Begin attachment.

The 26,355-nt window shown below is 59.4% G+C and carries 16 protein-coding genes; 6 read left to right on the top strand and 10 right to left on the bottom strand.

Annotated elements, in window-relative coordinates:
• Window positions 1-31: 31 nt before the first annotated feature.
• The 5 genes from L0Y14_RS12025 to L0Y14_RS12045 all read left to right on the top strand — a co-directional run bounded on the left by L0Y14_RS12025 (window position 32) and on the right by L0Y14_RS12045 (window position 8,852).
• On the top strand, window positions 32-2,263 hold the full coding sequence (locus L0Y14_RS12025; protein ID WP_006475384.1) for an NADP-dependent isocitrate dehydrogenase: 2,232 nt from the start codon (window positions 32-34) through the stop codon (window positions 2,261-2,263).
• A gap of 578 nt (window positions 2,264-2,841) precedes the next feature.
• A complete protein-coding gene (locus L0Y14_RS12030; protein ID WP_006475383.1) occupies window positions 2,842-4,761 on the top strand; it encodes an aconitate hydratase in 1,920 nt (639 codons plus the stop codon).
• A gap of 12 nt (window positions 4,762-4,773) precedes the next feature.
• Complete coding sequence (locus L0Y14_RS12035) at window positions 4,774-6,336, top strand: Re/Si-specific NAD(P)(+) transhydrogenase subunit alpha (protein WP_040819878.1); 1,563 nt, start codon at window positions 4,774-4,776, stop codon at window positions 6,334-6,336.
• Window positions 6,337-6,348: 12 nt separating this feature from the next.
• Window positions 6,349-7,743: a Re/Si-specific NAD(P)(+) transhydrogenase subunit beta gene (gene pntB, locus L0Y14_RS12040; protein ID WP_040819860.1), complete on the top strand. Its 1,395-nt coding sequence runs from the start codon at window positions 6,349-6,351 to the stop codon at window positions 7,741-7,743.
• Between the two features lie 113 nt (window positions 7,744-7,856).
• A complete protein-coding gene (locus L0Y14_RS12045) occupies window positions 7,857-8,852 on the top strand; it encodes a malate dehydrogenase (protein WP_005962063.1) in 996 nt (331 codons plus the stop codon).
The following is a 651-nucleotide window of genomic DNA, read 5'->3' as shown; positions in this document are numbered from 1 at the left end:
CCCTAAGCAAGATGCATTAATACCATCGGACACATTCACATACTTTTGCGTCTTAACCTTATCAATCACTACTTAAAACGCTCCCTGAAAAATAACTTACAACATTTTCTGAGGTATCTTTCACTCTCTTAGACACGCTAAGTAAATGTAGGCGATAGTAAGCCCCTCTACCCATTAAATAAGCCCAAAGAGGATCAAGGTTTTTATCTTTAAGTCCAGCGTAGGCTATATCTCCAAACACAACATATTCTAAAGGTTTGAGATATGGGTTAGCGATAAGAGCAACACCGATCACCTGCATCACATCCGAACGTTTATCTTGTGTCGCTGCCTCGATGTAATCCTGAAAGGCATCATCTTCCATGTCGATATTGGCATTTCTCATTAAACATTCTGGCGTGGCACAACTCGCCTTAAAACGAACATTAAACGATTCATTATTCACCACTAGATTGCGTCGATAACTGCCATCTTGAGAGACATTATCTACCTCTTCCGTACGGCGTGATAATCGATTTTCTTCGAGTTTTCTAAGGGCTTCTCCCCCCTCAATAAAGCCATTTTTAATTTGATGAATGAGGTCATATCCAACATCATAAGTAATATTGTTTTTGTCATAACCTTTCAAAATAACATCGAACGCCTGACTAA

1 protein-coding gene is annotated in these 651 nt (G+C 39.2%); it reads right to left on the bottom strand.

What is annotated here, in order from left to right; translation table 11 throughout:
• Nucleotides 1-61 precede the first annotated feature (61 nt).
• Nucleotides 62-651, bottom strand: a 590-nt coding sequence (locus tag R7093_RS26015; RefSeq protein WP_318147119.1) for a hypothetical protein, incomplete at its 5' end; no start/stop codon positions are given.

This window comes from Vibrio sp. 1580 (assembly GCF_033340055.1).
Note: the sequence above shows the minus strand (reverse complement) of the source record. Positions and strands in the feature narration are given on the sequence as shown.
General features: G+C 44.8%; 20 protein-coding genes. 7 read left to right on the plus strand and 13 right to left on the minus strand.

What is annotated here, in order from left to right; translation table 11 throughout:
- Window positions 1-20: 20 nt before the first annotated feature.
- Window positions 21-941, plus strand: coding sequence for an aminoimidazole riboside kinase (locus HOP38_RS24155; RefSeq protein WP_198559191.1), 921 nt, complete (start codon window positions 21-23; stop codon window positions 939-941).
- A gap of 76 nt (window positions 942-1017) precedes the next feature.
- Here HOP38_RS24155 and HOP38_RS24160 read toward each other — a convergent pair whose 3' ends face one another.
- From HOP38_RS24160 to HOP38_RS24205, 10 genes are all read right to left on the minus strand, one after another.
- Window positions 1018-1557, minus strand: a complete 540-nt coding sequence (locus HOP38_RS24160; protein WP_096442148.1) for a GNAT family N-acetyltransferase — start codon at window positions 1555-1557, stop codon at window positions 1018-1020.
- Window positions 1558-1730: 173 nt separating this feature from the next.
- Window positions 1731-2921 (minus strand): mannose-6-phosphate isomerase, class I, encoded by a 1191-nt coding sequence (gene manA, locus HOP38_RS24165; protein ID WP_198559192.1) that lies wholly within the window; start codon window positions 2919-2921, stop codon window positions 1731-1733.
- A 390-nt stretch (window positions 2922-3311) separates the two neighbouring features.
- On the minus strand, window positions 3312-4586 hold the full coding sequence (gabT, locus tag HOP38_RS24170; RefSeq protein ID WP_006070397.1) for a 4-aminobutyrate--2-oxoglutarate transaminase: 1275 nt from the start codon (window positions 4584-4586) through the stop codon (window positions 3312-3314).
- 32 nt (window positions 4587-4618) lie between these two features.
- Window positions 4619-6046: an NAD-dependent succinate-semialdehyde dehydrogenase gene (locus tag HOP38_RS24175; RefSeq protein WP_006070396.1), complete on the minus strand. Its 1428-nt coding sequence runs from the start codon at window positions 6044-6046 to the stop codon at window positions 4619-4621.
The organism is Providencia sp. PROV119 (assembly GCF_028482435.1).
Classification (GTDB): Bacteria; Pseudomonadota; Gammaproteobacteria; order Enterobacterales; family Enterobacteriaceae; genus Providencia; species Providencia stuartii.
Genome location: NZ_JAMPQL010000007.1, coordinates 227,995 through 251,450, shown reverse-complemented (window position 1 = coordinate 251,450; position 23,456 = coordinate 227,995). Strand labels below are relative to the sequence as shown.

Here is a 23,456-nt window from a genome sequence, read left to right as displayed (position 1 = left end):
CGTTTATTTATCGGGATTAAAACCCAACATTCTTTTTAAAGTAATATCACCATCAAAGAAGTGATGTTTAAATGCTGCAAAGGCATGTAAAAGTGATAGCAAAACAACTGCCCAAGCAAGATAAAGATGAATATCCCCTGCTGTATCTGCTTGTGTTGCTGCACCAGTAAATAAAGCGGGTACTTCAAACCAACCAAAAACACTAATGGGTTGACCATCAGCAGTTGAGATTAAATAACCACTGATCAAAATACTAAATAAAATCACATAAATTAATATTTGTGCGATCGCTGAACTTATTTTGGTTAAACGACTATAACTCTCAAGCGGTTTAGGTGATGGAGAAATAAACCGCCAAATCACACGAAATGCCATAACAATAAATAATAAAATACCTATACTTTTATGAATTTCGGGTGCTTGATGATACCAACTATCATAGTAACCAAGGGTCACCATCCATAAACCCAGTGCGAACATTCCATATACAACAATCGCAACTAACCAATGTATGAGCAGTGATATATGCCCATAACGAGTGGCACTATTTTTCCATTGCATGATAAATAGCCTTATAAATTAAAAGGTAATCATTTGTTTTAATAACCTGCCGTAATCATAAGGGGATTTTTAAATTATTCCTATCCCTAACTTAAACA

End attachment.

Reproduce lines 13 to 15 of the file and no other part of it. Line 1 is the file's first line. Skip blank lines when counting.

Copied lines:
• A complete protein-coding gene (locus L0Y14_RS12045) occupies window positions 7,857-8,852 on the top strand; it encodes a malate dehydrogenase (protein WP_005962063.1) in 996 nt (331 codons plus the stop codon).
The following is a 651-nucleotide window of genomic DNA, read 5'->3' as shown; positions in this document are numbered from 1 at the left end:
CCCTAAGCAAGATGCATTAATACCATCGGACACATTCACATACTTTTGCGTCTTAACCTTATCAATCACTACTTAAAACGCTCCCTGAAAAATAACTTACAACATTTTCTGAGGTATCTTTCACTCTCTTAGACACGCTAAGTAAATGTAGGCGATAGTAAGCCCCTCTACCCATTAAATAAGCCCAAAGAGGATCAAGGTTTTTATCTTTAAGTCCAGCGTAGGCTATATCTCCAAACACAACATATTCTAAAGGTTTGAGATATGGGTTAGCGATAAGAGCAACACCGATCACCTGCATCACATCCGAACGTTTATCTTGTGTCGCTGCCTCGATGTAATCCTGAAAGGCATCATCTTCCATGTCGATATTGGCATTTCTCATTAAACATTCTGGCGTGGCACAACTCGCCTTAAAACGAACATTAAACGATTCATTATTCACCACTAGATTGCGTCGATAACTGCCATCTTGAGAGACATTATCTACCTCTTCCGTACGGCGTGATAATCGATTTTCTTCGAGTTTTCTAAGGGCTTCTCCCCCCTCAATAAAGCCATTTTTAATTTGATGAATGAGGTCATATCCAACATCATAAGTAATATTGTTTTTGTCATAACCTTTCAAAATAACATCGAACGCCTGACTAA